ABC Radio: The World Today
– Tuesday, 15 August, 2006 12:30:00
Reporter: Eleanor Hall
ELEANOR HALL: Later this year, Australians will be able to get access to a new and often controversial media perspective on events in the Middle East when Al Jazeera launches its English speaking channel here in November.
The Arab news station rose to prominence internationally after the September 11th attacks when it broadcast announcements from Osama Bin Laden and the Bush administration accused it of being a peddler of Islamist propaganda.
Al Jazeera’s management counters that the station is free of any form of censorship and Government control and that it’s offered its audiences in the Arab world an independent view.
So will Al Jazeera give Australians a new perspective on the Middle East?
Joining us now in Sydney to discuss this is Media analyst Dr Adel Iskander who is visiting from the American University in Washington to talk about his latest book, one of the first studies of Al Jazeera, “How the Arab News Network Scooped the World and Changed the Middle East”.
Also in Sydney, Dr Colin Rubinstein from the Australia-Israel Jewish Affairs Committee, who has been critical of Al Jazeera saying it maintains a consistent anti-Israeli bias in its broadcasts.
Gentlemen, thanks for joining us.
First to you, Dr Iskander. What will Australians see with Al Jazeera that they don’t see now?
ADEL ISKANDER: Well, I think it… we have to draw a distinction here between the Al Jazeera English language broadcast and the Al Jazeera that broadcasts in the Arab world.
I think the Al Jazeera English language station, which is due to launch at the end of… towards the end of this year is going to be a completely different network. It’s not going to be an Arab-based network.
For the most part, it’s going to be a transnational station with bureaus practically all over the world and in many ways, will appeal to Australian audiences in a different light than the Arab network altogether.
So I’m not sure that it’s going to present an Arab perspective on the news as we’ve expected from the Arab station.
ELEANOR HALL: In what way will it be different, though? I mean what will Australians see, for example, in terms of the recent Lebanon conflict. How would it cover that differently?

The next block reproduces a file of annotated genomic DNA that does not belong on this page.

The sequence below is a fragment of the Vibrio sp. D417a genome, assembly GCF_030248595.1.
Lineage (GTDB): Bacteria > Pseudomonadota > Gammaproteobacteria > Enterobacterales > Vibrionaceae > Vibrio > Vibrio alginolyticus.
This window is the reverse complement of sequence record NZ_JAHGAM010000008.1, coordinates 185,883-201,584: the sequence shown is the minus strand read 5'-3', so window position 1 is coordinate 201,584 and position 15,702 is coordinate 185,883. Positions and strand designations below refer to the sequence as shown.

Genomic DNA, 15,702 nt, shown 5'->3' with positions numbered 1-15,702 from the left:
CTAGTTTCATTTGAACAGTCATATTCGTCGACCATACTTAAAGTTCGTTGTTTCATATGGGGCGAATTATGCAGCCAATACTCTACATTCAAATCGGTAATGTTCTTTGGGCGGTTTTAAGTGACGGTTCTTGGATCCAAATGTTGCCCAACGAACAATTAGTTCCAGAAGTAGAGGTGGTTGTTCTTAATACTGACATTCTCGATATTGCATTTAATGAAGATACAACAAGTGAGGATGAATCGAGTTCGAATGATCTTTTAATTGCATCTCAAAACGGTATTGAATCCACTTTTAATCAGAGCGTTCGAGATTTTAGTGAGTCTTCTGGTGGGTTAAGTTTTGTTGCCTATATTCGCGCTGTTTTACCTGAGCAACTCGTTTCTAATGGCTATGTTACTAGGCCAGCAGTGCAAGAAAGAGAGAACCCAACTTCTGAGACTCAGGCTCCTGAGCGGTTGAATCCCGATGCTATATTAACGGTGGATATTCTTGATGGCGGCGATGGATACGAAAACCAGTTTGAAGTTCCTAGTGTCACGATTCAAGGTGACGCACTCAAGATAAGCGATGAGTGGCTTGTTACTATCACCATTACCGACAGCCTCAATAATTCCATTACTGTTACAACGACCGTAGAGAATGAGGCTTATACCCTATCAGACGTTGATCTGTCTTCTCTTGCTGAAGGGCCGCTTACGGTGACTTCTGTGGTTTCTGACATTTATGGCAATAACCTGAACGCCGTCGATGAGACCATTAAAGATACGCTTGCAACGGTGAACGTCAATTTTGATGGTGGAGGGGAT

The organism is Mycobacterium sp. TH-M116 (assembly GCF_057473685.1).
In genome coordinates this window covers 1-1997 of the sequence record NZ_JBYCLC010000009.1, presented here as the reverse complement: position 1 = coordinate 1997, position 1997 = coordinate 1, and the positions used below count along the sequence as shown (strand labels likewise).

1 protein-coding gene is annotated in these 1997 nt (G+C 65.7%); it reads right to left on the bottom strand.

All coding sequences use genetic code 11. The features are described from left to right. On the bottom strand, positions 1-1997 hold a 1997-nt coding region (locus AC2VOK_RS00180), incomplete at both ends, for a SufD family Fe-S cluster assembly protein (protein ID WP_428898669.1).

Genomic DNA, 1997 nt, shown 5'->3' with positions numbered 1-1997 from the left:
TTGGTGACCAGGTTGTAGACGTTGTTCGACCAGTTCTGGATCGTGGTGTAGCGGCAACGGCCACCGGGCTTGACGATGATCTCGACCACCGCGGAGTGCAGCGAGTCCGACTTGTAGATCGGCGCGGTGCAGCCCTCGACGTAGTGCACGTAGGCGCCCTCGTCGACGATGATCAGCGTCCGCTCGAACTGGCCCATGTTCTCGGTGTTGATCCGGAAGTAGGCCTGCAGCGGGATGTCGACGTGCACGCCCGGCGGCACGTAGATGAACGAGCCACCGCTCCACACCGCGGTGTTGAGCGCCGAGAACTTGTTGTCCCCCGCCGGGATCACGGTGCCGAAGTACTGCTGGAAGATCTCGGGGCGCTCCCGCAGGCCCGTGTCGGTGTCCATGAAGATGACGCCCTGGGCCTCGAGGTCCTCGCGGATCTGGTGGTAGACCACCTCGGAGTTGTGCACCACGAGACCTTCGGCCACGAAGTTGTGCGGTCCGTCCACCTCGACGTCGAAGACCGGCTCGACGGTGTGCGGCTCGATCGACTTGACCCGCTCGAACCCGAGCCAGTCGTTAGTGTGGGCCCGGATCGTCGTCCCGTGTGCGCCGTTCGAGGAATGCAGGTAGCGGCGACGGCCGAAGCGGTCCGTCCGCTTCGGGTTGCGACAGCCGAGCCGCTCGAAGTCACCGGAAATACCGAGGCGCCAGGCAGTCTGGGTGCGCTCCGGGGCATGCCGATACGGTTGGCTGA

ADEL ISKANDER: It’s hard to tell until they actually go to air, but I think one of the more obvious sort of news formulas that Al Jazeera has sort of made a brand for itself on is the sort of humanitarian side of war, so the… the humanitarian impact of war and how it affects civilians in terms of casualties and whatnot.
So I think the battlefield is going to change, at least the way it’s delivered into people’s living rooms and I think they have to find their niche compared to some of the western broadcasters. But none of this is particularly clear at this point.
ELEANOR HALL: Dr Rubenstein, the way that it sounds at the moment, giving a different view on perspectives like the conflict in Lebanon. Is this a useful addition to media outlets available to Australians?
COLIN RUBENSTEIN: Well, I think the guiding spirit for Al Jazeera, obviously, will be the Arab language service and that service I think can be fairly said to provide a completely sort of misleading analysis of the Middle East.
It’s often called a weapon of mass deception, frankly, because of the way in which it has misrepresented activities and developments in Iraq, the way in which its coverage of the Palestinian intifada, for example, is often regarded as unbalanced incitements. It foments anti-western, not just anti-Israel sentiment.
Of course, you get a lot of that sharp edge already in Australian media, you know, SBS and even ABC use a lot of BBC coverage, which I think in many ways is quite one-sided.
But this would be a very unwelcome addition, because Al Jazeera has come under steady attack from a variety of sources over recent years, as almost purveyors of enemy propaganda.